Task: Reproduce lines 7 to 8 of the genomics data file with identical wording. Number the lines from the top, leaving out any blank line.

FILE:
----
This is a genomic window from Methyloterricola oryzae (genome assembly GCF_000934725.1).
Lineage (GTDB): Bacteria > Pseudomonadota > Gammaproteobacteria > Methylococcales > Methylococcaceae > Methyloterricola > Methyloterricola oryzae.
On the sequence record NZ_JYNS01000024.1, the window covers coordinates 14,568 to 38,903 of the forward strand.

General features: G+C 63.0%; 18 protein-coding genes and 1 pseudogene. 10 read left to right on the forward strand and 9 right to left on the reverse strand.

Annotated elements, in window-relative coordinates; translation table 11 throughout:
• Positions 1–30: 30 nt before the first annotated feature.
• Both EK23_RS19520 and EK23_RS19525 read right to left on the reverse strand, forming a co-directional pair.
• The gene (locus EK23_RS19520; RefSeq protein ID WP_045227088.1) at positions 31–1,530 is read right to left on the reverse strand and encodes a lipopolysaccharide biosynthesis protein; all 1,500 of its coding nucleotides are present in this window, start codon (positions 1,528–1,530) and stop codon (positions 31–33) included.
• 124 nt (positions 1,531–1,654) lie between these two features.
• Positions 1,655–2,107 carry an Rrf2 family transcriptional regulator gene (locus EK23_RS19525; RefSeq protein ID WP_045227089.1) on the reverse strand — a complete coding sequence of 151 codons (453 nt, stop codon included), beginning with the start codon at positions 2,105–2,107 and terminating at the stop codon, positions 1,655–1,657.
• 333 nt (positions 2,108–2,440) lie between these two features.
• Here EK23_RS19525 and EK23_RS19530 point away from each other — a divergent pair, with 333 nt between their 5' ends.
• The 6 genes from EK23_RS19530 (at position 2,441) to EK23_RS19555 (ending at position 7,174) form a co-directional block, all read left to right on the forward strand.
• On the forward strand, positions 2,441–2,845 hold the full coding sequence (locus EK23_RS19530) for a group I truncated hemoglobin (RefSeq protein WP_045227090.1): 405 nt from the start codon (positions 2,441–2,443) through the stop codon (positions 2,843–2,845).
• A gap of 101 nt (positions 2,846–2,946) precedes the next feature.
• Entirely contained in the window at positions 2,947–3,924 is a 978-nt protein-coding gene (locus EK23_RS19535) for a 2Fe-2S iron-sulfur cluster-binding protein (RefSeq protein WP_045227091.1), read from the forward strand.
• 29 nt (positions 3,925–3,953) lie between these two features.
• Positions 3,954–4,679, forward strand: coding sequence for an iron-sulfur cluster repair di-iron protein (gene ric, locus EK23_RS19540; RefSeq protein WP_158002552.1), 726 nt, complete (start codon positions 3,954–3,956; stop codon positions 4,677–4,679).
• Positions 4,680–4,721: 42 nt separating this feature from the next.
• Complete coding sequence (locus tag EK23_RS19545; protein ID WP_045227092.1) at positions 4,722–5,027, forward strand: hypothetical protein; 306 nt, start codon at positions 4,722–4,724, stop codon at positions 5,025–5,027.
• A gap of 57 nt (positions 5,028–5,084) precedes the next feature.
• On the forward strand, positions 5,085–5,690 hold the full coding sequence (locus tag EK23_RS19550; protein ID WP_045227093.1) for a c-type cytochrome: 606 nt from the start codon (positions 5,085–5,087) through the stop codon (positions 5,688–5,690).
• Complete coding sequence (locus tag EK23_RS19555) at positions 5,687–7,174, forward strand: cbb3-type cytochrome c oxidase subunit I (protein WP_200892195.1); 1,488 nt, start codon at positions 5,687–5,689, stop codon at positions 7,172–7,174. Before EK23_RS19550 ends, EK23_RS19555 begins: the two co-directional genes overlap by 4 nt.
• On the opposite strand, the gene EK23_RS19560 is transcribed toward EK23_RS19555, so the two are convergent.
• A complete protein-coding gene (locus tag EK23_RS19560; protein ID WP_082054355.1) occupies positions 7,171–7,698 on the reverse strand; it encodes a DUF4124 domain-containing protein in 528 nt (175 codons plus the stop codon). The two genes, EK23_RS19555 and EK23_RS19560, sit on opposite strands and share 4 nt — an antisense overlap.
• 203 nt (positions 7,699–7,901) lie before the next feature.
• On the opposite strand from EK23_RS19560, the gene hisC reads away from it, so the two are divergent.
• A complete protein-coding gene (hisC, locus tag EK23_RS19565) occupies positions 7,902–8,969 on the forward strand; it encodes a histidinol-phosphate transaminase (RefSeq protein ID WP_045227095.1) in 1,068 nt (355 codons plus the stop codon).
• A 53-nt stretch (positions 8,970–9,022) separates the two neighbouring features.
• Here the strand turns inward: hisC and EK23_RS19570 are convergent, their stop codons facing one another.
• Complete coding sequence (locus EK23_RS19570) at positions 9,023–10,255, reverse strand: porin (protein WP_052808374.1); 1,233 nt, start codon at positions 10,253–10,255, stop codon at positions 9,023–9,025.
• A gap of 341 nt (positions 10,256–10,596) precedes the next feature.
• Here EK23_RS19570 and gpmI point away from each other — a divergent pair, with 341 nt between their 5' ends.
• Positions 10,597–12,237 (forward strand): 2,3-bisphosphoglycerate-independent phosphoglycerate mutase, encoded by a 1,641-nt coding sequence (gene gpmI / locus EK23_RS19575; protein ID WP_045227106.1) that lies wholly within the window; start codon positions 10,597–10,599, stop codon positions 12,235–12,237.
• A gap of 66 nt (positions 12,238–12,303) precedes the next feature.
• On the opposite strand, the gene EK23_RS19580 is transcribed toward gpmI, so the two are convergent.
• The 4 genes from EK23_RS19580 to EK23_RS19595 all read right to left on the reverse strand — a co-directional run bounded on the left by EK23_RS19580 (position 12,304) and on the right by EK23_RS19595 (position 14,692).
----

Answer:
• Both EK23_RS19520 and EK23_RS19525 read right to left on the reverse strand, forming a co-directional pair.
• The gene (locus EK23_RS19520; RefSeq protein ID WP_045227088.1) at positions 31–1,530 is read right to left on the reverse strand and encodes a lipopolysaccharide biosynthesis protein; all 1,500 of its coding nucleotides are present in this window, start codon (positions 1,528–1,530) and stop codon (positions 31–33) included.